Skip to main content
Browse Subject Areas

Click through the PLOS taxonomy to find articles in your field.

For more information about PLOS Subject Areas, click here.

  • Loading metrics

COVID-19 in persons aged 70+ in an early affected German district: Risk factors, mortality and post-COVID care needs—A retrospective observational study of hospitalized and non-hospitalized patients

  • Matthias L. Herrmann,

    Roles Conceptualization, Data curation, Formal analysis, Investigation, Validation, Visualization, Writing – original draft

    Affiliations Geriatric Center, University Hospital Tübingen, Tübingen, Germany, Department of Psychiatry and Psychotherapy, University Hospital Tübingen, Tübingen, Germany, Department of Neurology and Neuroscience, Medical Center-University of Freiburg, Faculty of Medicine, University of Freiburg, Freiburg, Germany

  • Johannes-Martin Hahn,

    Roles Writing – review & editing

    Affiliation Paul-Lechler-Hospital Tübingen, Tübingen, Germany

  • Birgit Walter-Frank,

    Roles Data curation, Writing – review & editing

    Affiliation Health Department, Tübingen District Administration, Tübingen, Germany

  • Desiree M. Bollinger,

    Roles Data curation, Writing – review & editing

    Affiliation Health Department, Tübingen District Administration, Tübingen, Germany

  • Kristina Schmauder,

    Roles Data curation, Writing – review & editing

    Affiliation Department of Internal Medicine 1, University Hospital Tübingen, Tübingen, Germany

  • Günter Schnauder,

    Roles Writing – review & editing

    Affiliation Department of Internal Medicine 1, University Hospital Tübingen, Tübingen, Germany

  • Michael Bitzer,

    Roles Writing – review & editing

    Affiliation Department of Internal Medicine 1, University Hospital Tübingen, Tübingen, Germany

  • Nisar P. Malek,

    Roles Writing – review & editing

    Affiliation Department of Internal Medicine 1, University Hospital Tübingen, Tübingen, Germany

  • Gerhard W. Eschweiler,

    Roles Conceptualization, Methodology, Supervision, Validation, Writing – original draft, Writing – review & editing

    Affiliations Geriatric Center, University Hospital Tübingen, Tübingen, Germany, Department of Psychiatry and Psychotherapy, University Hospital Tübingen, Tübingen, Germany

  • Siri Göpel

    Roles Conceptualization, Data curation, Methodology, Validation, Writing – original draft, Writing – review & editing

    Affiliations Department of Internal Medicine 1, University Hospital Tübingen, Tübingen, Germany, Comprehensive Infectious Disease Center Tübingen, Tübingen, Germany



Cohorts of hospitalized COVID-19 patients have been studied in several countries since the beginning of the pandemic. So far, there is no complete survey of older patients in a German district that includes both outpatients and inpatients. In this retrospective observational cohort study, we aimed to investigate risk factors, mortality, and functional outcomes of all patients with COVID-19 aged 70 and older living in the district of Tübingen in the southwest of Germany.


We retrospectively analysed all 256 patients who tested positive for SARS-CoV-2 in one of the earliest affected German districts during the first wave of the disease from February to April 2020. To ensure inclusion of all infected patients, we analysed reported data from the public health department as well as the results of a comprehensive screening intervention in all nursing homes of the district (n = 1169). Furthermore, we examined clinical data of all hospitalized patients with COVID-19 (n = 109).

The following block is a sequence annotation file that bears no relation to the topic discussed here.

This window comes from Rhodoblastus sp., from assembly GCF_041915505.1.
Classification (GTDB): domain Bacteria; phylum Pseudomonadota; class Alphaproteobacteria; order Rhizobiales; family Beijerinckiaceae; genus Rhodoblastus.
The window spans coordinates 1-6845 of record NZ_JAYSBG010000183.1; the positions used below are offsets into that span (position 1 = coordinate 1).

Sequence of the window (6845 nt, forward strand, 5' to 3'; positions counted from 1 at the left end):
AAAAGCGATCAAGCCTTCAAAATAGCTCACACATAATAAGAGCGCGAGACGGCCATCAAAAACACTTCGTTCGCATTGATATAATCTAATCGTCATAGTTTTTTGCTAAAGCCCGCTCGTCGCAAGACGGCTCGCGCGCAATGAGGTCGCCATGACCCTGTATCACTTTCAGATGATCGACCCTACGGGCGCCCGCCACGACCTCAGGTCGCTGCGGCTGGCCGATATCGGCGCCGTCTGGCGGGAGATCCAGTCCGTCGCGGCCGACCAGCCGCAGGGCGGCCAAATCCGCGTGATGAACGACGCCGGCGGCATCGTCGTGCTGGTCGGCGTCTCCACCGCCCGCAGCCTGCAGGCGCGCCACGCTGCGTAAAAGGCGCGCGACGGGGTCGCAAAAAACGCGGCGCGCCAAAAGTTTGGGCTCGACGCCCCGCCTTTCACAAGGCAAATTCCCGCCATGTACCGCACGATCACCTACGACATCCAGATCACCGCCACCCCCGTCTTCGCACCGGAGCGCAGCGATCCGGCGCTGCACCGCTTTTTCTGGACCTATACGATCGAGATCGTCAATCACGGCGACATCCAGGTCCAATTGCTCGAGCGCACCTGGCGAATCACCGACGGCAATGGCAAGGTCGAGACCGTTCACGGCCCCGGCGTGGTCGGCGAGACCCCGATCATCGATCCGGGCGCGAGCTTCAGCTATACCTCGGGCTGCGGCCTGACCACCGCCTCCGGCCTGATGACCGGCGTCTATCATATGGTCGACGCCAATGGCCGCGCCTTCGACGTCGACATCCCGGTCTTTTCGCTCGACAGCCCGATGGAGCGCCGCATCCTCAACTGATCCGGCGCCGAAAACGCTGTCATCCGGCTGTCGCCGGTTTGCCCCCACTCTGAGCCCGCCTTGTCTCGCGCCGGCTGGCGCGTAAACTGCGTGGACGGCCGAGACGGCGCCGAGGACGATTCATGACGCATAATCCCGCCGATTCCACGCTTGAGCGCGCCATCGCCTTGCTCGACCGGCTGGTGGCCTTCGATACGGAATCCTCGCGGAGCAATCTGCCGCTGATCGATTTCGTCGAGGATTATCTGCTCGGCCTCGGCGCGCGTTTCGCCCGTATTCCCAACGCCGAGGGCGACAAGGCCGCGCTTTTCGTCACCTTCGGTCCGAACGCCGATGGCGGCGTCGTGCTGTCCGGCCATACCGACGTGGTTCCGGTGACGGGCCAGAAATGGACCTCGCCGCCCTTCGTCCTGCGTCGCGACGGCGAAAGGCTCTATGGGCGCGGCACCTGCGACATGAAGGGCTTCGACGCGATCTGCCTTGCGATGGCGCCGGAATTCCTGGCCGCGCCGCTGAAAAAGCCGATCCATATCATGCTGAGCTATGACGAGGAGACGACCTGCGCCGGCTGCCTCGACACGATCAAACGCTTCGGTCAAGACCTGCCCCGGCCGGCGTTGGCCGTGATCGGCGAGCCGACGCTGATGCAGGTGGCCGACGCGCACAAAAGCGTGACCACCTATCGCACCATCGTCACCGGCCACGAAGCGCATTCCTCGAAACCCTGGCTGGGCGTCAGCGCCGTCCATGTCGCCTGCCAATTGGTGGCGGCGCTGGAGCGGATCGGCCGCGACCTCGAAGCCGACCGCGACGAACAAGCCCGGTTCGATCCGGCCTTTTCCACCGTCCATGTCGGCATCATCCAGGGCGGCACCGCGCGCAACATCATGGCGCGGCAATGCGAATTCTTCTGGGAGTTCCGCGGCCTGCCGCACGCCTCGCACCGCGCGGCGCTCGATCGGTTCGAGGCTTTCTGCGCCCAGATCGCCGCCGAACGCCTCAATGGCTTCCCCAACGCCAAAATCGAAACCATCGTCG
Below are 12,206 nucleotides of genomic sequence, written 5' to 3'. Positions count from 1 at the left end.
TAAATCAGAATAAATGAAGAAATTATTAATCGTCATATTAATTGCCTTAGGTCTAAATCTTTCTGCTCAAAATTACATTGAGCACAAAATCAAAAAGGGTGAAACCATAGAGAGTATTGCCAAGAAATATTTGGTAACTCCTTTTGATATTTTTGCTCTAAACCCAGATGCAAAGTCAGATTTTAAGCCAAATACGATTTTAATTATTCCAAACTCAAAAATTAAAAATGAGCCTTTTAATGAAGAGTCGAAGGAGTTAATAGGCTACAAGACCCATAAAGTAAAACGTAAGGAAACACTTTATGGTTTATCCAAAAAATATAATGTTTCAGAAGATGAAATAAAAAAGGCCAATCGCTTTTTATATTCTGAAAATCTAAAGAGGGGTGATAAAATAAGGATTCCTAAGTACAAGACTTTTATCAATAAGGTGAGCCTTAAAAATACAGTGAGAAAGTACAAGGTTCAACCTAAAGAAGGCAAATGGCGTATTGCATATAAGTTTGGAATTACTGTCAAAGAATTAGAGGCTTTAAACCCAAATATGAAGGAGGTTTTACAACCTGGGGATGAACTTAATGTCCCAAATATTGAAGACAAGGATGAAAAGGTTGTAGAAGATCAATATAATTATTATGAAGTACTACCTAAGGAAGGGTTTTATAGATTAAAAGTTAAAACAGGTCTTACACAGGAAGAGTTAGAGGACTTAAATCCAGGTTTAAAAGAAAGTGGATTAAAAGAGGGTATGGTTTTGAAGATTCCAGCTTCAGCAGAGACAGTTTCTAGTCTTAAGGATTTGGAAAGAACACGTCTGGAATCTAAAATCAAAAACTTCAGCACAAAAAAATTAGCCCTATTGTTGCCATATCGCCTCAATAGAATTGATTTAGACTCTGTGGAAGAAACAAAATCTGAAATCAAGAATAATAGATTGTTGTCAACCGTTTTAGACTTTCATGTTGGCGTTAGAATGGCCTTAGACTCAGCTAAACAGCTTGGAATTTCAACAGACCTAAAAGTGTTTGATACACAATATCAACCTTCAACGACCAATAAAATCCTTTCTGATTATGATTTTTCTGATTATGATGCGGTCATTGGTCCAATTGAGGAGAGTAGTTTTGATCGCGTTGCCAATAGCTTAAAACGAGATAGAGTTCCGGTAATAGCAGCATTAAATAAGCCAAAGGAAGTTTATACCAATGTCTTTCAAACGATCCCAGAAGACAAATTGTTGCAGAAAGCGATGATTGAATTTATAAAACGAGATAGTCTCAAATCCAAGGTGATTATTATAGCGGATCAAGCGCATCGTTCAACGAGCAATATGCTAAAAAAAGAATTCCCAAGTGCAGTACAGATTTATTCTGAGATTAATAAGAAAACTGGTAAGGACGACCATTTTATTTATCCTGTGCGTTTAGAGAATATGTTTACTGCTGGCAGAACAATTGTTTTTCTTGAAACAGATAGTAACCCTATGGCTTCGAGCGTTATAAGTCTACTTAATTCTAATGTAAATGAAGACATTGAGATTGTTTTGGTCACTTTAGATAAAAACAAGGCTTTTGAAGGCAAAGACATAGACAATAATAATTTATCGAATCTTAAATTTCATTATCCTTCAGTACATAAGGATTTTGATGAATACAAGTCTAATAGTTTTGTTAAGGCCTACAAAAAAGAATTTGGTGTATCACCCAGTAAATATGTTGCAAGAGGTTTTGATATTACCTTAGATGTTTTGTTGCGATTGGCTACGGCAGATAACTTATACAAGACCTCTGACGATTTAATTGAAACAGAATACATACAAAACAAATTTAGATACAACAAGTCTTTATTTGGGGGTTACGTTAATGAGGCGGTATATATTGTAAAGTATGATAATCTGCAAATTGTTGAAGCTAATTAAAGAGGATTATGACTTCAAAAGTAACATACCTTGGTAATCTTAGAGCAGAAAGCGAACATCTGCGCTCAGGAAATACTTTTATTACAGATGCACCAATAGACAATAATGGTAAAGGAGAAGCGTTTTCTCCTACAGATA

The all-cause mortality was 18%. Screening in nursing homes showed a point-prevalence of 4.6%. 39% of residents showed no COVID-specific symptoms according to the official definition at that time. The most important predictors of mortality were the need for inpatient treatment (odds ratio (OR): 3.95 [95%-confidence interval (CI): 2.00–7.86], p<0.001) and care needs before infection (non-hospitalized patients: OR: 3.79 [95%-CI: 1.01–14.27], p = 0.037, hospitalized patients: OR: 2.89 [95%-CI 1.21–6.92], p = 0.015). Newly emerged care needs were a relevant complication of COVID-19: 27% of previously self-sufficient patients who survived the disease were not able to return to their home environment after discharge from the hospital.


Our findings demonstrate the importance of a differentiated view of risk groups and long-term effects within the older population. These findings should be included in the political and social debate during the ongoing pandemic to evaluate the true effect of COVID-19 on healthcare systems and individual functional status.


COVID-19 poses unique challenges to society, healthcare, and politics. After the first description of the disease in December 2019 in the Chinese city of Wuhan, it rapidly spread across the globe. On March 11, 2020, the World Health Organization (WHO) classified COVID-19 as a pandemic.

Two characteristics of the new disease, which influenced its further progression in society, quickly emerged: Firstly, severe cases mainly affected people aged 60 and above. Although the median age of reported cases in Germany was 49 years, people who died of COVID-19 were on average 82 years of age. 86% of the deceased were 70 years of age or older [1]. Secondly, a disproportionate burden on intensive care capacities became apparent. However, in contrast to many other countries, intensive care capacities were never exhausted in Germany [2]. High mortality rates reported from the neighbouring countries were partly due to the depletion of hospital resources [3]. A comparison between COVID-19 in spring 2020 and waves of influenza during the past five years in Germany showed higher rates of mechanical ventilation and mortality in a comparable age group for COVID-19 (age median ventilation: 71 years, age median intensive care treatment: 72 years). Also, compared to severe flu cases, the duration of mechanical ventilation in patients with COVID-19 was significantly longer [4]. The protection of older people has several objectives: individual protection against severe disease progression, preserving functional status and independence as well as the preservation of intensive care capacity in a community.